ERBIL (Kurdistan 24) – The Dutch government accepted two motions from Dutch MPs last week to pressure Turkey not to attack the Syrian Democratic Forces’ (SDF) and its Kurdish element, the People’s Protection Units (YPG), or militarily invade the northeast of the war-torn country.
“The government has received two clear messages from the House of Representatives [Dutch parliament]: to make clear that a Turkish invasion of northern Syria is unacceptable,” Sadet Karabulut, a member of the opposition’s Socialist Party (SP), told Kurdistan 24, and that it must be made clear “in all possible ways.”
“International law must be upheld. If this doesn’t happen, there should be consequences [for Turkey’s behavior],” she added. “The Kurds deserve our gratitude, not an attack. Work should be done for peaceful negotiations, in which Kurds, Yezidis, Christians, Arabs, and Assyrians have a place.”
The first motion proposed by Karabulut, supported by the Green Left party, Labour Party, and Karabulut’s own party, calls on the government to work with other EU or NATO countries to pressure Turkey to stop a military incursion into the north of Syria.
The second motion, proposed by Joel Voordewind, a Dutch MP for the Christian Union party and backed by the People’s Party for Freedom (VVD), the Christian Democratic Appeal (CDA), also called on the Dutch government to acquire support from France and the UK to address threats by Ankara to mobilize south of its border.
“The motion was accepted by the Minister. The Kurds (SDF) are the most effective ally on the ground against ISIS,” Voordewind tweeted the same day.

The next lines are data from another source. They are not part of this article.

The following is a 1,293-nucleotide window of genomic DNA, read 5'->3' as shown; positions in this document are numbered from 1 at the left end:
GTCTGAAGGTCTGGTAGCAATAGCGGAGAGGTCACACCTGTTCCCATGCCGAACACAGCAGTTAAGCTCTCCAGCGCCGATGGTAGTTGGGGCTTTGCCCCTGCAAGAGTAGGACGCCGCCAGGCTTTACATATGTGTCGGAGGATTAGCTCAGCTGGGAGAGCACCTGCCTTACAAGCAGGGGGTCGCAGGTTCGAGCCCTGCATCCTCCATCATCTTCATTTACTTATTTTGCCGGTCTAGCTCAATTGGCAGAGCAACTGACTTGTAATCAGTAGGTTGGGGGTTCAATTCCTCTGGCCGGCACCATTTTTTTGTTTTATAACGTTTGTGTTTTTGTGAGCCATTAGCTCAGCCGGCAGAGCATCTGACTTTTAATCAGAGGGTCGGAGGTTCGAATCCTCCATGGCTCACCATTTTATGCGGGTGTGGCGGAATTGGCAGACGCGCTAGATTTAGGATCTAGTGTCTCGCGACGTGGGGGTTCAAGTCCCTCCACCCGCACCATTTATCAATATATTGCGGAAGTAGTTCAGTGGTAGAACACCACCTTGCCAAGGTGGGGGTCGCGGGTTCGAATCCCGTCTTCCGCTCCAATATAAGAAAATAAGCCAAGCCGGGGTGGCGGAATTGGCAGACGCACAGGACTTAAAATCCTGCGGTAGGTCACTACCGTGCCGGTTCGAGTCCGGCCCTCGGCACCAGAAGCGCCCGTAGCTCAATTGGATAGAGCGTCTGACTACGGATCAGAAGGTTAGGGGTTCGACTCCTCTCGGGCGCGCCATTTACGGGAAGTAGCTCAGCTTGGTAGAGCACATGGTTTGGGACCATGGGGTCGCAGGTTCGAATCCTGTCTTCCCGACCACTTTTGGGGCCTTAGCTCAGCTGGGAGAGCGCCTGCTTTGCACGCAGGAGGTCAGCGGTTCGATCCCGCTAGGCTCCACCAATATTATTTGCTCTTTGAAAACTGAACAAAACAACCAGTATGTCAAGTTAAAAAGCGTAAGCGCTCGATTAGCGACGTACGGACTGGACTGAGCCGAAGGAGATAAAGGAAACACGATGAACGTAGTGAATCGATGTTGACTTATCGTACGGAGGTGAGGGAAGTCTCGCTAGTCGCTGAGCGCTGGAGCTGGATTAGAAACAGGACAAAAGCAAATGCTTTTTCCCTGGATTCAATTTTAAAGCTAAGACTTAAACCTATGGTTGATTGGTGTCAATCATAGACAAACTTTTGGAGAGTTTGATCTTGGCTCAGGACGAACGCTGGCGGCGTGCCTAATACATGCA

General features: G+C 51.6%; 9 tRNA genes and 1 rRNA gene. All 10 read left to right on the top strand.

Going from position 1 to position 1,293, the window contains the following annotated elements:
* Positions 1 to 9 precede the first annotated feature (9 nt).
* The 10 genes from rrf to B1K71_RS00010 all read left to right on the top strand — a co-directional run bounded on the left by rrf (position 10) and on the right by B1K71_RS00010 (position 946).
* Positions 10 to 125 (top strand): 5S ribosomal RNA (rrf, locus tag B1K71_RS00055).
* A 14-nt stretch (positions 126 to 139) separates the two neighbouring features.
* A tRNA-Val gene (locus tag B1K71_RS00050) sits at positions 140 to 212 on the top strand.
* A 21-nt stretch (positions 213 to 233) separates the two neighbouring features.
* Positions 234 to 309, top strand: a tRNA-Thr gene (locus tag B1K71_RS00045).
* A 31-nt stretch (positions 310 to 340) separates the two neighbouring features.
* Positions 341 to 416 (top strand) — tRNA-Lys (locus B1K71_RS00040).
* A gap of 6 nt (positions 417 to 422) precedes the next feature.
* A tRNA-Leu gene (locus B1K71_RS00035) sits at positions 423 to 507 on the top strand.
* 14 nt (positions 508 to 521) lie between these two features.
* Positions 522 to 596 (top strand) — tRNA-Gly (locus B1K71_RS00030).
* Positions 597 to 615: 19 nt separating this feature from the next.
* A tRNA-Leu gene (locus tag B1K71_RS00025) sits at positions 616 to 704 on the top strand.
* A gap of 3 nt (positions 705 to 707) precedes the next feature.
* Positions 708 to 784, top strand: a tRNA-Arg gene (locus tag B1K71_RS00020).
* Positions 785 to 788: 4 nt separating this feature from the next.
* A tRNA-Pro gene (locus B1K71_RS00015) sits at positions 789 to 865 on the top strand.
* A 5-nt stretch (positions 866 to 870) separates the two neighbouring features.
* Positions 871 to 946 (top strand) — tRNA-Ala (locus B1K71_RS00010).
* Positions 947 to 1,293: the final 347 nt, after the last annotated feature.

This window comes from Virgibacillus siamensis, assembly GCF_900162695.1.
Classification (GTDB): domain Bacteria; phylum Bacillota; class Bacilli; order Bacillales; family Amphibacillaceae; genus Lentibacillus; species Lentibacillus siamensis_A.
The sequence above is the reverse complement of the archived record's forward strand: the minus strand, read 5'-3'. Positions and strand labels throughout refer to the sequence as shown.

Following pressure from the Dutch government, Federica Mogherini, the High Representative of the European Union for Foreign Affairs and Security Policy, made a statement on Dec. 14 calling on Turkey not to take unilateral actions in Syria that endanger the fight against the Islamic State.
“The Netherlands continues to support this call and will repeat it where possible,” the government said on Jan. 16.
Dutch CDA MP Martijn van Helvert, who supported Voordewind’s motion, tweeted that he had also met with the Turkish ambassador to the Netherlands, Şaban Dişli, on Thursday to express his concerns.
Met de ambassadeur @sabandisli van #Turkije mijn grote zorgen besproken over de #Kurden en andere minderheden in #Syrië nu 80.000 Turkse militairen aan de grens staan. De #ambassadeur geeft aan dat Turkije de Kurden zal beschermen, maar terroristen zal aanpakken. pic.twitter.com/6CHtsQo4Ym— Martijn van Helvert🇳🇱🇪🇺 (@Martijncda) January 17, 2019
The Dutch MP said he fears for the future of Kurds and other minorities in Syria now that “80,000 Turkish soldiers are amassing at the border.”
However, the Turkish ambassador in their meeting asserted they would ‘protect Kurds’ and ‘fight terrorists.’
Kurds from the Afrin region, which Turkey and Turkish-backed groups took over in March, were quick to disagree with the claim that Turkey would not target Kurds.
“It is Turkey’s excuse to accuse the Kurds [of being] a terrorist group,” Sinam Mohamed, the representative of the Syrian Democratic Council (SDC) in Washington, who is originally from Afrin, told Kurdistan 24.
“Turkey carried out ethnic cleansing and [demographic] change in Afrin. Are the Kurds in Afrin terrorists? Everybody saw what happened in Afrin, and it is still going on.”
Initially, many Kurds were afraid of a possible Turkish attack after US President Donald Trump announced he would withdraw troops last month. US senior officials, however, such as US Secretary of State Mike Pompeo, said the US would ensure Turkey did not target its allies on the ground, namely the Kurds.
Negotiations between Turkey and the US as well as a maintained US presence on the ground so far have prevented any escalation in the northeast.
Editing by Nadia Riva